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13 February 2015

GFMA responds to BCBS/IOSCO on criteria for identifying simple, transparent and comparable securitisations

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Response from the Joint Associations of AFME, ASIFMA, SIFMA, ICMA, IIF and ISDA.

According to the Associations, the criteria should bear in mind the needs of investors but not at the cost of the needs of originators. There is an inferred emphasis in the criteria proposed on the benefit to the investor. This is right, in that reassuring investors regarding the simplicity, transparency and comparability of the securitisation assets that they invest in is invaluable in ensuring that the securitisation market can be re-invigorated.

The Associations are concerned, however, that the Consultative Document does not adequately emphasise the need also for benefits to the supply side of the securitisation markets. Balancing the emphasis of the proposed STC framework on investors with the benefits of securitisation to the originator (in particular ensuring that significant risk transfer, and the capital relief that goes with it, is possible in the context of an STC securitisation) is crucial to ensure a continuing healthy supply side of the securitisation market. Any framework that does not take adequate account of the need to provide capital relief to originators would frustrate the goal, and prevent the realisation of the fundamental benefits, of re-establishing a well-functioning and prudentially sound securitisation market.

The Associations stress that harmonisation of the requirements across jurisdictions should be a key goal. One important way of encouraging growth in the depth and liquidity of the securitisation markets is to facilitate cross-border investments in securitisation products. We believe that the STC framework is compatible with this objective, but only if it has the effect of harmonising the requirements for "qualifying" or STC securitisations across jurisdictions. It is also obvious that the criteria eventually adopted by the Authorities will need to be broad and principles-based in order to allow for appropriate implementation in each of the various jurisdictions that follow the Authorities' approach.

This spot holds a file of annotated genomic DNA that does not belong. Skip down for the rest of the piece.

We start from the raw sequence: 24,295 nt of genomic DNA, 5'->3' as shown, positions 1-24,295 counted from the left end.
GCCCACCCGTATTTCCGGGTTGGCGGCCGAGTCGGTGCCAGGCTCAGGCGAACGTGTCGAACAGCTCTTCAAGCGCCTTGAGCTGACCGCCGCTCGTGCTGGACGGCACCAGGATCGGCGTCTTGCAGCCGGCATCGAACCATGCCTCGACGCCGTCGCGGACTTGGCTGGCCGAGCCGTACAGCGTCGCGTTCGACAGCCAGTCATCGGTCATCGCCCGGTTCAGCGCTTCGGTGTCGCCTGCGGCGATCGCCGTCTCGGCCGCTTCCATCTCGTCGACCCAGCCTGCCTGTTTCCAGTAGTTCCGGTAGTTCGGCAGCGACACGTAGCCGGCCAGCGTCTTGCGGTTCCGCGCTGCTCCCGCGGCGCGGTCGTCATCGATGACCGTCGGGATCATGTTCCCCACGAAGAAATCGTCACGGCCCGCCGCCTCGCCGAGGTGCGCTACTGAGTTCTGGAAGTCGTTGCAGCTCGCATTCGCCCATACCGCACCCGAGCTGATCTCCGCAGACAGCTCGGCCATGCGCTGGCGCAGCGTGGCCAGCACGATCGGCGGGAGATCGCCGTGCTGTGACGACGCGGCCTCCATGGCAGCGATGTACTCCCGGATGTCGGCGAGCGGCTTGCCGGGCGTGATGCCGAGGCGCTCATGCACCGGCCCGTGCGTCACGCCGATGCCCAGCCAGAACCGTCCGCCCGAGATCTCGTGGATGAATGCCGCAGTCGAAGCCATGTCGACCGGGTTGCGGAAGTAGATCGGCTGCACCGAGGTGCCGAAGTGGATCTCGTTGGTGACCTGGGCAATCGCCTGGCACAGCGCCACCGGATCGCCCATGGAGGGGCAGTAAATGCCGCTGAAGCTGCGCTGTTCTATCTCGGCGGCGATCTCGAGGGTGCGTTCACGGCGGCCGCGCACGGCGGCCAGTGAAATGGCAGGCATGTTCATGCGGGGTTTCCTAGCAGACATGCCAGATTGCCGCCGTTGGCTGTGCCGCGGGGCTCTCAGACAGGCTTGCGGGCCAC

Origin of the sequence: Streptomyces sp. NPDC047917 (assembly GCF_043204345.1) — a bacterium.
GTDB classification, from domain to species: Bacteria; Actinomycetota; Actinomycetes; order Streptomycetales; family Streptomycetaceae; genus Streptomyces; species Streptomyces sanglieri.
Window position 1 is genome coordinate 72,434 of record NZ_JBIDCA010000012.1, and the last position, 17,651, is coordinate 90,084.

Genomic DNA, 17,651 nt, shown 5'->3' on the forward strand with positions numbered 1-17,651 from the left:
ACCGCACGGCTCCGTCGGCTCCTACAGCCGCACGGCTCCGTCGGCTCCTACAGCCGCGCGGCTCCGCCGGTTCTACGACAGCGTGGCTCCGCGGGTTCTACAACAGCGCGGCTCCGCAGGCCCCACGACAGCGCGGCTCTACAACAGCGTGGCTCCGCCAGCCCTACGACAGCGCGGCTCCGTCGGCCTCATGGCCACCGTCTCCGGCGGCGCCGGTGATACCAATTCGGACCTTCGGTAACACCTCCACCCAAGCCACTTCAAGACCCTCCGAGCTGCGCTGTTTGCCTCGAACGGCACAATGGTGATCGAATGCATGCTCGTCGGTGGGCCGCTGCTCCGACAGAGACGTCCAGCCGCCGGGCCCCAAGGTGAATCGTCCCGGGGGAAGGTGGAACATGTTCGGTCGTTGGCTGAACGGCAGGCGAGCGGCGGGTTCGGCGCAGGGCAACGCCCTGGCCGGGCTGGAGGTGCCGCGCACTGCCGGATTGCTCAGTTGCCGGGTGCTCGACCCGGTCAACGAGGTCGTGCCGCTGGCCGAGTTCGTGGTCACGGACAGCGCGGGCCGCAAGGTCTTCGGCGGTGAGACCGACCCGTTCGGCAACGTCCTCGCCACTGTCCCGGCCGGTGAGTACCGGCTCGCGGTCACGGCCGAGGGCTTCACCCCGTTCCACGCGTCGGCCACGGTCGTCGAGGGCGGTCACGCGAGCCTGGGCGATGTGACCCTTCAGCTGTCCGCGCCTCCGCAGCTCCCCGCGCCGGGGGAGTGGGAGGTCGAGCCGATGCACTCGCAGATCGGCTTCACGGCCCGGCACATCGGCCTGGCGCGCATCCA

The Associations believe synthetic securitisations should be included in the STC criteria, subject to certain conditions. The members of the Joint Associations believe that, despite the poor performance of some types of synthetic securitisations during the financial crisis, there is justification for the inclusion of certain limited types of appropriately designed synthetic securitisations within the STC definition.

An alternative proposal that the Authorities may wish to consider if they decide against allowing synthetic securitisations to qualify is "deeming" any retained tranches of a synthetic securitisation to be STC for so long as they are retained. While the merits of this approach may not be intuitively obvious, it is logical when the purposes of the STC (simple, transparent, comparable) regime are taken into account. It is necessary to consider first the requirements for transparency, then simplicity and comparability.

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